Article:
Some of the negatives, though? Irrigation systems can be pricey. That being said, it’s worth doing the math to figure in installation, maintenance and other associated costs next to the amount of water you’d use to hand water your lawn. The other tricky part about irrigation systems is that the sprinklers heads are easily clogged and dirtied with grass clippings and other lawn particles. If you’re not keeping up with this, it can render your irrigation system pretty useless. If you don’t routinely check the valves and mechanical components, too, you might face leaky issues that increase your water bill dramatically.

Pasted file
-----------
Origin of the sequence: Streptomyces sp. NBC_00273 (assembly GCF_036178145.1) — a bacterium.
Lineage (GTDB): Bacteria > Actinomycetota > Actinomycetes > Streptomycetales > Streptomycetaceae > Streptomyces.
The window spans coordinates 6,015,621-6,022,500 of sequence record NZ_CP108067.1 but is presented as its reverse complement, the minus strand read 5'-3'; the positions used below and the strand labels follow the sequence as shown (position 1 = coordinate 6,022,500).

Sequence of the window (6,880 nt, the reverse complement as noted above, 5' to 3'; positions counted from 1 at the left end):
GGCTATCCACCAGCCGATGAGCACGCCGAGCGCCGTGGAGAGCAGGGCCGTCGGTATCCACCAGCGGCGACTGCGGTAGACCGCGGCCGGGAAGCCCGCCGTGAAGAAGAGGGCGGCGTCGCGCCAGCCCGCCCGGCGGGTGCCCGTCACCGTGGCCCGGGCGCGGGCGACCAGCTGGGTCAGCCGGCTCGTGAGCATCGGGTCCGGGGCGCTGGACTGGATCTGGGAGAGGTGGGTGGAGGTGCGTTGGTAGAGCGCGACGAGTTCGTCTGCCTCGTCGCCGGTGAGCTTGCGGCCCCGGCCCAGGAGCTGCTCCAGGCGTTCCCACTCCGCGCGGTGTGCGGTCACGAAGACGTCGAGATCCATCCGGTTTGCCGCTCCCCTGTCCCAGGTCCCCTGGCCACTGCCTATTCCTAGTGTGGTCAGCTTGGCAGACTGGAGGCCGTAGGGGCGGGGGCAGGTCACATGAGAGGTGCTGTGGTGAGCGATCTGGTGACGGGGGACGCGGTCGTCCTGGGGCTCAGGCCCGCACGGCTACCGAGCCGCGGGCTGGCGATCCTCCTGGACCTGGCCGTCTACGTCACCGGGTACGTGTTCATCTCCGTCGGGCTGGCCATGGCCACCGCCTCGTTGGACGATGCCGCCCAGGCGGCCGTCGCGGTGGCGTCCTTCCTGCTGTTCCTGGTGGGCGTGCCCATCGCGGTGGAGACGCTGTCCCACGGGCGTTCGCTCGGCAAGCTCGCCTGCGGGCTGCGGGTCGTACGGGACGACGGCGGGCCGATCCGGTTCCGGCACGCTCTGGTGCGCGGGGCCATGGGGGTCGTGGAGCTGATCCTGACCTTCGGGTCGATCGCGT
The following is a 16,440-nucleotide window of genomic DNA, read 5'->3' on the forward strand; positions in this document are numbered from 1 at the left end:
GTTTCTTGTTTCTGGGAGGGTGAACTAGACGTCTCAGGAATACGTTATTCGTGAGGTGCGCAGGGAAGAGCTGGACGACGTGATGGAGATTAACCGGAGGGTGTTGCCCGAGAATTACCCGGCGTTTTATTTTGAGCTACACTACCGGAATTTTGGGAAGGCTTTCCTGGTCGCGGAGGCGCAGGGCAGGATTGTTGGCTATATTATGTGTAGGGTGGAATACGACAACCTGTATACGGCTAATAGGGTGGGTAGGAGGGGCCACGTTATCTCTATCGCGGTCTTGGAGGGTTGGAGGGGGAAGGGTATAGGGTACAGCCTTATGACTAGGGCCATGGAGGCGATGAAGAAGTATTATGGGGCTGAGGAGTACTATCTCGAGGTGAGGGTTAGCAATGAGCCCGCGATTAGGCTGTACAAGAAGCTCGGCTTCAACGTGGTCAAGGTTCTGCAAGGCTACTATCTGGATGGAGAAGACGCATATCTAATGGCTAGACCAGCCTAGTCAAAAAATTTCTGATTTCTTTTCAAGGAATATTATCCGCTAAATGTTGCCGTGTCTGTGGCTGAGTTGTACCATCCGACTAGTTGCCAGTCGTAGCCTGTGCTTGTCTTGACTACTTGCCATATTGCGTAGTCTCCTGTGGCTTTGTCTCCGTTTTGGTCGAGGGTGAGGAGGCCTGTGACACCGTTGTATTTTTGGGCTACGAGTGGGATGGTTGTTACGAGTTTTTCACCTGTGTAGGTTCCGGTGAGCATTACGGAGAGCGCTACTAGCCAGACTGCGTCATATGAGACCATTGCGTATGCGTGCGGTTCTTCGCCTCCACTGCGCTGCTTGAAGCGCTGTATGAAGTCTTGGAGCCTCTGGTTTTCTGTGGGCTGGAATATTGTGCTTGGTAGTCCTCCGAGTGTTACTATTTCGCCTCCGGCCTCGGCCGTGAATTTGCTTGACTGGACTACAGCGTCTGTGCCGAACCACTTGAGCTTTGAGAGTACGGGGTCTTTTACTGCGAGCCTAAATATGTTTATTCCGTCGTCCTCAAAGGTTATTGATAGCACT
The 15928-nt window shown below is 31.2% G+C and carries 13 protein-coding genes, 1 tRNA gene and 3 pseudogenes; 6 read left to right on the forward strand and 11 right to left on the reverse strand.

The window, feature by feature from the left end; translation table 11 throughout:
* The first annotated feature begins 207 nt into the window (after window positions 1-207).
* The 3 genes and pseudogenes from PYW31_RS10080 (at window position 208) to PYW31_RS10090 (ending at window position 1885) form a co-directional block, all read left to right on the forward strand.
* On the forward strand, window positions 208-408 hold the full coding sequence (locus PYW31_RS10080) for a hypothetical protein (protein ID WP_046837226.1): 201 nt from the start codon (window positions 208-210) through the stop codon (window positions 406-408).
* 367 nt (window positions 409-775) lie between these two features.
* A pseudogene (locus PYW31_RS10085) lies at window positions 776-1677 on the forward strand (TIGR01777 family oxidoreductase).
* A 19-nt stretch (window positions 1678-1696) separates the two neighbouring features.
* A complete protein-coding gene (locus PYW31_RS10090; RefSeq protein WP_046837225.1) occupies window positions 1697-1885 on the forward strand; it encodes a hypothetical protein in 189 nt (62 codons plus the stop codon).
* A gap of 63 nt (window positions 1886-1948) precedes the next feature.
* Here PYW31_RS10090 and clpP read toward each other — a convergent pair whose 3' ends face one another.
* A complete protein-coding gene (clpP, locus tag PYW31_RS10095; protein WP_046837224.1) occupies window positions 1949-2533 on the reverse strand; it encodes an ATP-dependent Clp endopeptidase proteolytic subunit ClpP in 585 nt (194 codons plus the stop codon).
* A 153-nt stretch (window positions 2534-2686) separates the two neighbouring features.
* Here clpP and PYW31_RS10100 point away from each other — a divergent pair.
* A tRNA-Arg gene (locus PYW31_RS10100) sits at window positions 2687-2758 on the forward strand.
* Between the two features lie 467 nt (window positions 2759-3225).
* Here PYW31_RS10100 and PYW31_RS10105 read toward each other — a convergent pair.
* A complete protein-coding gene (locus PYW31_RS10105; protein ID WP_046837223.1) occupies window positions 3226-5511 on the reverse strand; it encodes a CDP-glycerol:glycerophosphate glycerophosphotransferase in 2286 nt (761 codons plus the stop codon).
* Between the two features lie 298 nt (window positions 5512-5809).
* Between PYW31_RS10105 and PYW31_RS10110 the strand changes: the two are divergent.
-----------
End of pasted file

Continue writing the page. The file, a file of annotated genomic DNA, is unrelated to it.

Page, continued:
If you’re working with a landscaping crew and you know you don’t want to dedicate time to hand watering, we suggest adding in an irrigation system while they’re already digging up and replanting your lawn. This is much easier and more convenient than adding it into an existing landscape.
Did you enjoy our tips about irrigation and hand-watering? We thought you might! At Landcrafters, we’re here to bring you quality services, but also a ton of quality information. For more informative blogs, check out our site here. If you’d like to schedule some time with us, give our office a call at (727)-201-3947. We can’t wait to hear from you!